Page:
Trinidad newspapers were left in ruins by the civil war that followed independence from Spain in 1815, but they’ve been restored to their former glory with the help of an unlikely ally.
Article continues belowThe British left the newspapers, but their impact has been felt far and wide.
Trinidad is home to many of the UK’s best-known British newspapers, including The Observer, the Daily Telegraph, The Times and The Times Mirror, but it was not until the 1920’s that the country became a thriving publishing center for British writers and artists.
Trinidad’s colonial heritage and unique political climate also helped make it a hub for the development of the country’s literary scene, said Trinidad Times publisher Chris Chappell.
Tornado evacuees, some of whom live in the city, were among the first to come to the aid of the Trinidad Times in the aftermath of Hurricane Isabel, which battered the Caribbean nation in the early 1900’s.
The newspaper was closed for several months, but when Hurricane Isabel finally passed through the Caribbean on March 12, it was the first newspaper to open its doors in Trinidad since 1813, Chappel said.
The Trinidad Times, which has been open since 1812, is now celebrating its 40th anniversary.
“I have a very high degree of pride in this place,” Chapple said.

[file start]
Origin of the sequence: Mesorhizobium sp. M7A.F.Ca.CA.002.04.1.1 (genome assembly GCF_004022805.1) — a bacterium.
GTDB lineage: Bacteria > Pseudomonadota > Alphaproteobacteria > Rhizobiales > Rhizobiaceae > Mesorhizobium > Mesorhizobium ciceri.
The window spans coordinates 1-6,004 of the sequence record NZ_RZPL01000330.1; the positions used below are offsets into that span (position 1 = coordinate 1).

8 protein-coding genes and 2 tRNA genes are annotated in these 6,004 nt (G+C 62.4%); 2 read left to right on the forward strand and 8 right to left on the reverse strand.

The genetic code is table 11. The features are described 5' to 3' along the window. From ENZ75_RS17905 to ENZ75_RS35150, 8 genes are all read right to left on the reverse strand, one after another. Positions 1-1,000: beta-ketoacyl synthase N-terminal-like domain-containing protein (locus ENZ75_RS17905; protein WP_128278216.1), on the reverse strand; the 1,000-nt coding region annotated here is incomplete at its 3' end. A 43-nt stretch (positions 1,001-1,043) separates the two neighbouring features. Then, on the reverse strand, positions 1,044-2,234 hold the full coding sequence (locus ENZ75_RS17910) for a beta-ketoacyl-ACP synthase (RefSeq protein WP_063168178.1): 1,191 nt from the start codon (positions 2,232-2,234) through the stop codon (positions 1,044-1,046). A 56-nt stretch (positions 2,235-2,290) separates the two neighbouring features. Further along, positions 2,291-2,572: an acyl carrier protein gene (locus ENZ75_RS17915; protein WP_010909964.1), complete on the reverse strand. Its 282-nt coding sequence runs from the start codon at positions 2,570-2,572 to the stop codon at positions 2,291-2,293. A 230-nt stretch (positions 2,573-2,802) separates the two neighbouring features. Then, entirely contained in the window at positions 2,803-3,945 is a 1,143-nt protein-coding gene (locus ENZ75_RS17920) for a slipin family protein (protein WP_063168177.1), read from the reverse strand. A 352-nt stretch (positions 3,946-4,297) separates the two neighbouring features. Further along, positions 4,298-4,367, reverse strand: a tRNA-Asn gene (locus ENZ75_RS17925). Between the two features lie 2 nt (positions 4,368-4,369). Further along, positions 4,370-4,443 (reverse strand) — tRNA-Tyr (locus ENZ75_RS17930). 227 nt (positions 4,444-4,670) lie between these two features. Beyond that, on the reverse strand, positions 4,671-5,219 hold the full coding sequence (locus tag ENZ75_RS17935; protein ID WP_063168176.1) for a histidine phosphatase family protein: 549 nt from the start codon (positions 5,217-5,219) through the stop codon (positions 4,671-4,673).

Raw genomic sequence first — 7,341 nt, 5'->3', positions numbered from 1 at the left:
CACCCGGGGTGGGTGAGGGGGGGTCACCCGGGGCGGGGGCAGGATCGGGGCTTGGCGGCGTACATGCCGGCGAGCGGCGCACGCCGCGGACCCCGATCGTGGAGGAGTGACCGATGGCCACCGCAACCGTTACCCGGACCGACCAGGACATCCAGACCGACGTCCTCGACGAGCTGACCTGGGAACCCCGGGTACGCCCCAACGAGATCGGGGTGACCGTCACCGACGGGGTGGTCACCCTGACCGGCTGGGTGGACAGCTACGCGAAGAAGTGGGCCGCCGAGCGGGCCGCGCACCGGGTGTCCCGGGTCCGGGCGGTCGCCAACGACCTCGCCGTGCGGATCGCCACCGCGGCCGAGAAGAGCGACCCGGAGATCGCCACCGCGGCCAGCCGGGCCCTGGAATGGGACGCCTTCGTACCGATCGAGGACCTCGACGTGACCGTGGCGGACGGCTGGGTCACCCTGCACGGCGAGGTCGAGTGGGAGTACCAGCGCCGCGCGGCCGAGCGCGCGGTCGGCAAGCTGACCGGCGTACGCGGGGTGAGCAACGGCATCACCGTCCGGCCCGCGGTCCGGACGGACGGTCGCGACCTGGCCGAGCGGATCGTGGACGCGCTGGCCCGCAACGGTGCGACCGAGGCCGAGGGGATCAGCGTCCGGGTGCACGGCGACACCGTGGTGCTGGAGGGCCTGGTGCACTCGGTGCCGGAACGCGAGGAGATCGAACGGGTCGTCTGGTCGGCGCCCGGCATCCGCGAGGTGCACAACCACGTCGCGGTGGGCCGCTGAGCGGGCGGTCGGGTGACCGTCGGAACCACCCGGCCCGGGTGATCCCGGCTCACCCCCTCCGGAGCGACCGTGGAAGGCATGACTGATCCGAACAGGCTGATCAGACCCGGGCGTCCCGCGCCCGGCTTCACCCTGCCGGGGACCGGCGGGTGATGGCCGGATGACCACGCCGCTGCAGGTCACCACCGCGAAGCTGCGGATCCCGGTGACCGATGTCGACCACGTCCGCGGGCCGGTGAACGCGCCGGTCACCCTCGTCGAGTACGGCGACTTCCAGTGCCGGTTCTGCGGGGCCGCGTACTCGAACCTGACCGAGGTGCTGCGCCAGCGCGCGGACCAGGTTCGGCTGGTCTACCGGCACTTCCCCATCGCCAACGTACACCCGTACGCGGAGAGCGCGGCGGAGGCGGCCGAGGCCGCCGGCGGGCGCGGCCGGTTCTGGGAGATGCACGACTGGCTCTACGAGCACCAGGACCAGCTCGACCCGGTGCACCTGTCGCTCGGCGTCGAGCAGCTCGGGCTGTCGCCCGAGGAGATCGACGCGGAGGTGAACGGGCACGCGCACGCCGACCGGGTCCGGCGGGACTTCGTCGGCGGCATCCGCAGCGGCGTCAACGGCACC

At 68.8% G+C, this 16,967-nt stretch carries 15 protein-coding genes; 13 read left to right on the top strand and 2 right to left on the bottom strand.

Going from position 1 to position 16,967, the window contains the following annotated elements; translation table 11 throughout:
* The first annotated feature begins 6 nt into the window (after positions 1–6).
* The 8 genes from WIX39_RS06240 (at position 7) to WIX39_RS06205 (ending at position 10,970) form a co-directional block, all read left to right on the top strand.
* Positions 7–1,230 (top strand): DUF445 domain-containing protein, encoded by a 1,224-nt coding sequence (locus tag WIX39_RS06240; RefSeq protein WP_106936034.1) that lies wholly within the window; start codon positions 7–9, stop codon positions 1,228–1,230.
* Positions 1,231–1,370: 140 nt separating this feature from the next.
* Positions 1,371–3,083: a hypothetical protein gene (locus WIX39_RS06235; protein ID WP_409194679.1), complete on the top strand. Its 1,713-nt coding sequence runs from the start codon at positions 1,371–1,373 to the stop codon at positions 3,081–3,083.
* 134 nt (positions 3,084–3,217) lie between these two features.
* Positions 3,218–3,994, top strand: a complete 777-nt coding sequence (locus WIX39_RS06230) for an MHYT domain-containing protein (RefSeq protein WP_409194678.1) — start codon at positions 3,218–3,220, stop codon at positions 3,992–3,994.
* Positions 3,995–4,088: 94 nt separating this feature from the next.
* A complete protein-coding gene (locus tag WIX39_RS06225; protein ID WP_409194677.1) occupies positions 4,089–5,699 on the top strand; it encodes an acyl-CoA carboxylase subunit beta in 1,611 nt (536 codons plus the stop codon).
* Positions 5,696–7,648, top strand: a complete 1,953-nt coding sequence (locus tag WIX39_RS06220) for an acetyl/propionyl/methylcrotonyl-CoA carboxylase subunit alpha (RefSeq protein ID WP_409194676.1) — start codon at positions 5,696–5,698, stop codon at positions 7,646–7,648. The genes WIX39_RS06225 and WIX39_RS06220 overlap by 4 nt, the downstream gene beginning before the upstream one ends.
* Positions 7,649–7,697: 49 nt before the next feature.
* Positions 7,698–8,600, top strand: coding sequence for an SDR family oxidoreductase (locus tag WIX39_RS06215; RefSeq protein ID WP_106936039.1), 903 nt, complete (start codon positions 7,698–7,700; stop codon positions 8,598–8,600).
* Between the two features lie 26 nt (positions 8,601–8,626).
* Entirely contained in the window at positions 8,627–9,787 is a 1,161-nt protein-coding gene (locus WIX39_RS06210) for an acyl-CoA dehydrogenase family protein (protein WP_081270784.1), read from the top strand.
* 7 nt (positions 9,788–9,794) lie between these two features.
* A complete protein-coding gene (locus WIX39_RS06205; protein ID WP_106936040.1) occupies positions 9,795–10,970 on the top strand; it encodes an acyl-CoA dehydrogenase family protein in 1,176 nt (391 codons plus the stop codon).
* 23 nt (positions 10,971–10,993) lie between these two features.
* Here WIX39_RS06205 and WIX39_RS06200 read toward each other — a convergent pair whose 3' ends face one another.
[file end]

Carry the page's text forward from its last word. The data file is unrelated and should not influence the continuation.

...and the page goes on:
“The paper has always stood for the rights of the people.
It has always held a very strong view on the importance of liberty and equality for all.”
Chappell said the paper’s continued publishing helped establish a vibrant literary scene in the Caribbean, which he said has seen some of the most notable names from the continent’s history come and go.
The British-owned Trinidad Times was founded in 1812 and has remained a popular publishing center and home to some of Trinidad’s best known British writers, including writers like Charles Dickens, Fanny Hill and George Orwell, according to Chapples website.
“When we opened the doors to the country in the summer of 1900, the people of Trinidad were still reeling from the Spanish-American War, and there were many things they needed,” Chapel said, adding that the newspaper had a strong reputation for being open to the public.
The paper was once home to thousands of Trinidadians who fled the Spanish Empire after the British came to the island in 1821.
Chappells grandfather, William Chappelle, was born in Trinidad and was the editor of the paper from 1821 until 1827.
Chappells father, who worked for the British in the Philippines, was a well-known figure in the local literary scene and had published several books, including a collection of poetry titled The Poems of the Filipinos.
Chapell’s grandfather, who died in 1917, was also the publisher of the daily newspaper and was one of the first men to call Trinidad home.
“In Trinidad, there are many stories that are not told in the newspapers,” Chopel said of the newspaper.
“It’s not the same as being in London, London is very much about the newspapers.”
In recent years, Chapels grandfather had been making a living writing books about Trinidad and its literary scene.
He passed away in November 2016.
“We have to thank him for his work in helping to keep the Trinidad newspapers open and that is very special,” Chapple said.
“It is a very special part of our heritage.”